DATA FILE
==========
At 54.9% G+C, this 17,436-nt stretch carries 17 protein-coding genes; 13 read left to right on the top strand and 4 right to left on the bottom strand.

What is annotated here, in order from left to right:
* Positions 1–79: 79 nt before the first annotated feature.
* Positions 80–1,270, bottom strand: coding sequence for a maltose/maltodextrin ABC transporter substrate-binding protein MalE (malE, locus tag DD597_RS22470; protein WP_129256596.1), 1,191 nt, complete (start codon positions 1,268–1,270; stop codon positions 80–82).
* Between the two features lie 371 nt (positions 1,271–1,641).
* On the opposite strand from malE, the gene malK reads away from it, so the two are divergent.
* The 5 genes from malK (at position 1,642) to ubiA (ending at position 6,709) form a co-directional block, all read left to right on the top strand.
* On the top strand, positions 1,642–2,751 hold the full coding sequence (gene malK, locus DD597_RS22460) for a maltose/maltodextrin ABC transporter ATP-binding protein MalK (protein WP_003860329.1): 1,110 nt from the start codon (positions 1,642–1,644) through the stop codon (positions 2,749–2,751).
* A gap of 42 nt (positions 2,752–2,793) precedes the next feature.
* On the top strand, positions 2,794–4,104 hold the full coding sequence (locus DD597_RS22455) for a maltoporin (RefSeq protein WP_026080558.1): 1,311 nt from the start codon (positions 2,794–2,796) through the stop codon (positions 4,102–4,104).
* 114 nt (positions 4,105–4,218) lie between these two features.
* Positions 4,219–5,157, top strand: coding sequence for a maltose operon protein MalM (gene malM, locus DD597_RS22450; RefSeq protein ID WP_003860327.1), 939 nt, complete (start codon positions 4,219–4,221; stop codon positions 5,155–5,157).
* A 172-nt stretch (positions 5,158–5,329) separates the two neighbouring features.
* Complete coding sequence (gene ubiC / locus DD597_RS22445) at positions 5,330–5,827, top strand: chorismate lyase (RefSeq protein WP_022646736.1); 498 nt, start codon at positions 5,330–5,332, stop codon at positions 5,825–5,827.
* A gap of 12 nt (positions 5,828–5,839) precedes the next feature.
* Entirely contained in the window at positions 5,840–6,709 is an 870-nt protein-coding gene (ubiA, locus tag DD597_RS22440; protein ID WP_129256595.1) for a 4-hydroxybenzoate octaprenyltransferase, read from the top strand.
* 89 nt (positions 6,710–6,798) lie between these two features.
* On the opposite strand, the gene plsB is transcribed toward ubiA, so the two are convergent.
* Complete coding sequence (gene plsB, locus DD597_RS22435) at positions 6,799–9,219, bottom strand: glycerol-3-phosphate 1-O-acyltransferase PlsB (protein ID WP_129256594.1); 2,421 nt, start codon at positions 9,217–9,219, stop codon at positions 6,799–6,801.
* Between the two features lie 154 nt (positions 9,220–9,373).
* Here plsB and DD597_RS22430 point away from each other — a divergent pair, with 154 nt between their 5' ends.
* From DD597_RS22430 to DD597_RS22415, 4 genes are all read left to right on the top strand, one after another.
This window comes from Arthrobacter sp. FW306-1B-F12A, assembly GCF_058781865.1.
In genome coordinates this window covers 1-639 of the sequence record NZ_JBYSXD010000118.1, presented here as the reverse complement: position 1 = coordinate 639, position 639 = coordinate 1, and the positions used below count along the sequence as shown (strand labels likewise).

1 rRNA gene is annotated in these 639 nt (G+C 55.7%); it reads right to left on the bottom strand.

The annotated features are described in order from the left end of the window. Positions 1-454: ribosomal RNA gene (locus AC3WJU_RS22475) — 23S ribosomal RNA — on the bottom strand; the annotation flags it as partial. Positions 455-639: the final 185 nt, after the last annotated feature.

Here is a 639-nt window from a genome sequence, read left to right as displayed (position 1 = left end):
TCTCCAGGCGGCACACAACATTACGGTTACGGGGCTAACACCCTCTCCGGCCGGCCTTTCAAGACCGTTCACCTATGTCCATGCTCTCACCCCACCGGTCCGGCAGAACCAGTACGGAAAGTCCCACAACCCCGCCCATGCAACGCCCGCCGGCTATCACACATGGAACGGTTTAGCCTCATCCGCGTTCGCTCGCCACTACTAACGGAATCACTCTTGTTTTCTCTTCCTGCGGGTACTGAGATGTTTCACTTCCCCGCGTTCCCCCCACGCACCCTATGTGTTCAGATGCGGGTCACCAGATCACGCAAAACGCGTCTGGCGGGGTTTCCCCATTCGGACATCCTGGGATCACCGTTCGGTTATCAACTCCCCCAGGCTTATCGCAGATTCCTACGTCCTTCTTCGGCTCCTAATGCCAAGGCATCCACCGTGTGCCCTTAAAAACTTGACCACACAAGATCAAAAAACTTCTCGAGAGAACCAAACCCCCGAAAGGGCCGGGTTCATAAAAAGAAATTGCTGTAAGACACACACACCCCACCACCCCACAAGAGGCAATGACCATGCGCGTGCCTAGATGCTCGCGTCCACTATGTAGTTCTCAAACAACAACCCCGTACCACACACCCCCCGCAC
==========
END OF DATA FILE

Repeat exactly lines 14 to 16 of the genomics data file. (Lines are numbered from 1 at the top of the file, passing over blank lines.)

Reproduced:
* Complete coding sequence (gene ubiC / locus DD597_RS22445) at positions 5,330–5,827, top strand: chorismate lyase (RefSeq protein WP_022646736.1); 498 nt, start codon at positions 5,330–5,332, stop codon at positions 5,825–5,827.
* A gap of 12 nt (positions 5,828–5,839) precedes the next feature.
* Entirely contained in the window at positions 5,840–6,709 is an 870-nt protein-coding gene (ubiA, locus tag DD597_RS22440; protein ID WP_129256595.1) for a 4-hydroxybenzoate octaprenyltransferase, read from the top strand.